Suppabuddha listened to the Buddha's exposition of the four noble Truths: dukkha, the cause of dukkha, the cessation of dukkha and the way leading to the cessation of dukkha which is the eightfold Path . While Suppabuddha listened he attained the first stage of enlightenment, the stage of the sotapanna. He could not have attained enlightenment if he had not known what dhammas, realities, are. While he was seeing and hearing he had to be aware of the namas and rupas which were appearing and he had to penetrate their true nature. He could attain enlightenment because he had accumulated wisdom also in past lives.
We cannot understand the deep meaning of the suttas if we have no basic understanding of the paramattha dhammas as they have been described in the Abhidhamma. We cannot understand what has been stated in this sutta about Suppabuddha's enlightenment if we do not know that citta, cetasika and rupa, thus, paramattha dhammas, are the objects of insight. Suppabuddha had to clearly know the difference between the characteristics of nama and rupa as they appeared one at a time, and he had to realize them as conditioned realities before he could penetrate their impermanence, their nature of dukkha and of non-self . It takes an endlessly long time, even many lives, to develop understanding. However, a moment of understanding is never lost, it is accumulated. In the Seventh Book of the Abhidhamma, the "Patthana", translated as "Conditional Relations", different types of conditions for realities have been taught. One of these is the contiguity-condition (anantara-paccaya): each citta which arises is a condition for the succeeding one by way of contiguity-condition. Defilements and good qualities which arose in the past, even in past lives, are accumulated from one moment of citta to the next one, since each citta conditions the following one by way of contiguity-condition. The Abhidhamma clarifies how we accumulate different inclinations and how they condition the cittas arising at the present time.
We read further on that Suppabuddha went away after having heard the discourse and was then killed by a calf. When the monks asked the Buddha about Suppabuddha's rebirth the Buddha explained that he was a sotapanna, bound for full enlightenment. A sotapanna cannot be reborn in an unhappy plane. The monks then asked why he was born as a poor, wretched leper. The Buddha answered that in a former life he had insulted a "Silent Buddha". Because of that deed he was reborn in hell and in his last life he was born as a leper. In that life he became a sotapanna and then he was reborn in a heavenly plane.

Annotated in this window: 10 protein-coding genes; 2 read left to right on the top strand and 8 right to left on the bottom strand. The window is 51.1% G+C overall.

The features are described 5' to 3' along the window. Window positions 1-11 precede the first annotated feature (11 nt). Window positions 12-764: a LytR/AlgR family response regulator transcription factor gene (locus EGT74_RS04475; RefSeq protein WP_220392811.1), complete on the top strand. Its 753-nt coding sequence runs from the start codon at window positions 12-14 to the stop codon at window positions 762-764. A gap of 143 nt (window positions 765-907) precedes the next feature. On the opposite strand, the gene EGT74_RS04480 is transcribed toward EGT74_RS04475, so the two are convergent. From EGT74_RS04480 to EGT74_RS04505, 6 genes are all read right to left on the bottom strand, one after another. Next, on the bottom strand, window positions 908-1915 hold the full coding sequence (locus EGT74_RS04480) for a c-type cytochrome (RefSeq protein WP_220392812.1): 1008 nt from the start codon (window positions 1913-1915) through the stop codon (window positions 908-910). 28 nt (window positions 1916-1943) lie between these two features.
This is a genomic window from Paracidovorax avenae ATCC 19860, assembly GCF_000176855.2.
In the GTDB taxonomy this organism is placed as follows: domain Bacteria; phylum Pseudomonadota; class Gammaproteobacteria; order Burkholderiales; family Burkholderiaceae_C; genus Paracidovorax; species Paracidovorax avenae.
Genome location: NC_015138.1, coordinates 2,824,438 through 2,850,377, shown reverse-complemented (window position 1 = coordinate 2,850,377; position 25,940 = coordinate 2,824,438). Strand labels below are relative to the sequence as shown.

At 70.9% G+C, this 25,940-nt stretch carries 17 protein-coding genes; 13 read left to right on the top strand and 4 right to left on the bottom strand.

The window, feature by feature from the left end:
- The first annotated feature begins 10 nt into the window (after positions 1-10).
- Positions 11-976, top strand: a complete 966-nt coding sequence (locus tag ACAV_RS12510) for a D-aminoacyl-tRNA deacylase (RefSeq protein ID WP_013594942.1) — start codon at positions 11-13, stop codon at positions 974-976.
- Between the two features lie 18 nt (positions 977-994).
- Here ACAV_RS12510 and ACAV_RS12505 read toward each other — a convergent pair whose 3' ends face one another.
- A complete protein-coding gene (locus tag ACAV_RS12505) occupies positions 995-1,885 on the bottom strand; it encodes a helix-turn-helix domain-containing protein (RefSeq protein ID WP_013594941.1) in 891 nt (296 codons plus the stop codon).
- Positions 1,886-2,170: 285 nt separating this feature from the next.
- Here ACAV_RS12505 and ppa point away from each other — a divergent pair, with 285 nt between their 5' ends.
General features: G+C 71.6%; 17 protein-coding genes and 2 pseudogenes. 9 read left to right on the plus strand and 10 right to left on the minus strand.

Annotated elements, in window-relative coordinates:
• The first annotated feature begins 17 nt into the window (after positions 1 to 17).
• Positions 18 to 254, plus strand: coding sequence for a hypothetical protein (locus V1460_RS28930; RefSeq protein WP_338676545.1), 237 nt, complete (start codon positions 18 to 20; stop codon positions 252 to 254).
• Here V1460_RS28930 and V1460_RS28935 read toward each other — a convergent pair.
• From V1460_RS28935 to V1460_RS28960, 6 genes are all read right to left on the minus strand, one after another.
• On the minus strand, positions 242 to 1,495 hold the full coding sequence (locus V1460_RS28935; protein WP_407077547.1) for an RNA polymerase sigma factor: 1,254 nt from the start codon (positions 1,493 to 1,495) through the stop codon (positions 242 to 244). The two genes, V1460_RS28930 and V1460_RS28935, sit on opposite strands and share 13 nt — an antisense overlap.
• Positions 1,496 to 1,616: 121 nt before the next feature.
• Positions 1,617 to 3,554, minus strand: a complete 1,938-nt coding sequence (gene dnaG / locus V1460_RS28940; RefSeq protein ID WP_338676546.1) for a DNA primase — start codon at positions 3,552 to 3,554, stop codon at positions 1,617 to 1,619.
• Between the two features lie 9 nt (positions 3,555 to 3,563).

We read in this sutta about kamma which produces result, but it is a subject which is difficult to understand. The study of the Abhidhamma is most helpful to gain more understanding of the different conditions for the namas and rupas of our life, including the condition of kamma which produces vipaka. We have read in the above-quoted sutta about the result Suppabuddha received when a calf caused his death. Not only pain felt at an accident is vipaka, but also seeing, hearing and the other sense-impressions are vipaka. They are vipakacittas arising time and again in daily life. The Abhidhamma teaches in detail about all the different types of kusala cittas, of akusala cittas and of cittas which are neither kusala nor akusala, including vipakacittas, and about all the different cetasikas which accompany cittas. We learn about the different objects cittas experience through the senses and the mind-door, and about the defilements arising on account of what is experienced. Also in the suttas we read about the experience of objects through the senses and the defilements which arise, but without the study of the Abhidhamma we cannot fully understand the sutta texts. I will illustrate this with a quotation from another sutta. We read in the "Kindred Sayings" (IV, Salayatana Vagga, Kindred Sayings on Sense, Second Fifty, Ch 5, 98, Restraint) that the Buddha said to the monks: